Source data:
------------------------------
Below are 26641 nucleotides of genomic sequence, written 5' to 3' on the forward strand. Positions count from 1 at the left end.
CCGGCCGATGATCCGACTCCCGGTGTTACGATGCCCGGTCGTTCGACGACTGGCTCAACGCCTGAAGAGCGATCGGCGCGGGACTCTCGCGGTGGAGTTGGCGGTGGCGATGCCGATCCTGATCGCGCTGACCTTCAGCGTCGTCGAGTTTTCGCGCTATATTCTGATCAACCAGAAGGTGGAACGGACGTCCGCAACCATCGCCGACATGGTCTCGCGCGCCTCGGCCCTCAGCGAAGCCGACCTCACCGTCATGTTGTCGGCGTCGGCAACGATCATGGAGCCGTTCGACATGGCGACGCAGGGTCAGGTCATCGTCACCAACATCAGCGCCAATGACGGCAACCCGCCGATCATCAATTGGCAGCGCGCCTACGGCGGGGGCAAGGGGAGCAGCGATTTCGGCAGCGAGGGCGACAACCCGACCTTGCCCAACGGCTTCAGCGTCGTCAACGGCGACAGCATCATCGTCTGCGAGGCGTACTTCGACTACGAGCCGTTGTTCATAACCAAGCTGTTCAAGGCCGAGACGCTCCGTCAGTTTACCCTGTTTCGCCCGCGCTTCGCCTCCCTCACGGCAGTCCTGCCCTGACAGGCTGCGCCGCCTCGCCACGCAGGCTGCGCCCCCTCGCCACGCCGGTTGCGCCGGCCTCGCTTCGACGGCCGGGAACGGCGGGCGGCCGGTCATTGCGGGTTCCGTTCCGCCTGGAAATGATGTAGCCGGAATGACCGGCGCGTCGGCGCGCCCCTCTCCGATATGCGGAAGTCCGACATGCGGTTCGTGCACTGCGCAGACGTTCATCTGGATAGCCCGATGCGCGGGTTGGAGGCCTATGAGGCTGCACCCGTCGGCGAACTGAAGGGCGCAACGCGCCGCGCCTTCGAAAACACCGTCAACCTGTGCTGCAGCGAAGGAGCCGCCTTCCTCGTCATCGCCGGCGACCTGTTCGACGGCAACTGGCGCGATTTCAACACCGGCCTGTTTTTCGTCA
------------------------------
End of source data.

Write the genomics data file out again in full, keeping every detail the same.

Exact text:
Below are 26641 nucleotides of genomic sequence, written 5' to 3' on the forward strand. Positions count from 1 at the left end.
CCGGCCGATGATCCGACTCCCGGTGTTACGATGCCCGGTCGTTCGACGACTGGCTCAACGCCTGAAGAGCGATCGGCGCGGGACTCTCGCGGTGGAGTTGGCGGTGGCGATGCCGATCCTGATCGCGCTGACCTTCAGCGTCGTCGAGTTTTCGCGCTATATTCTGATCAACCAGAAGGTGGAACGGACGTCCGCAACCATCGCCGACATGGTCTCGCGCGCCTCGGCCCTCAGCGAAGCCGACCTCACCGTCATGTTGTCGGCGTCGGCAACGATCATGGAGCCGTTCGACATGGCGACGCAGGGTCAGGTCATCGTCACCAACATCAGCGCCAATGACGGCAACCCGCCGATCATCAATTGGCAGCGCGCCTACGGCGGGGGCAAGGGGAGCAGCGATTTCGGCAGCGAGGGCGACAACCCGACCTTGCCCAACGGCTTCAGCGTCGTCAACGGCGACAGCATCATCGTCTGCGAGGCGTACTTCGACTACGAGCCGTTGTTCATAACCAAGCTGTTCAAGGCCGAGACGCTCCGTCAGTTTACCCTGTTTCGCCCGCGCTTCGCCTCCCTCACGGCAGTCCTGCCCTGACAGGCTGCGCCGCCTCGCCACGCAGGCTGCGCCCCCTCGCCACGCCGGTTGCGCCGGCCTCGCTTCGACGGCCGGGAACGGCGGGCGGCCGGTCATTGCGGGTTCCGTTCCGCCTGGAAATGATGTAGCCGGAATGACCGGCGCGTCGGCGCGCCCCTCTCCGATATGCGGAAGTCCGACATGCGGTTCGTGCACTGCGCAGACGTTCATCTGGATAGCCCGATGCGCGGGTTGGAGGCCTATGAGGCTGCACCCGTCGGCGAACTGAAGGGCGCAACGCGCCGCGCCTTCGAAAACACCGTCAACCTGTGCTGCAGCGAAGGAGCCGCCTTCCTCGTCATCGCCGGCGACCTGTTCGACGGCAACTGGCGCGATTTCAACACCGGCCTGTTTTTCGTCA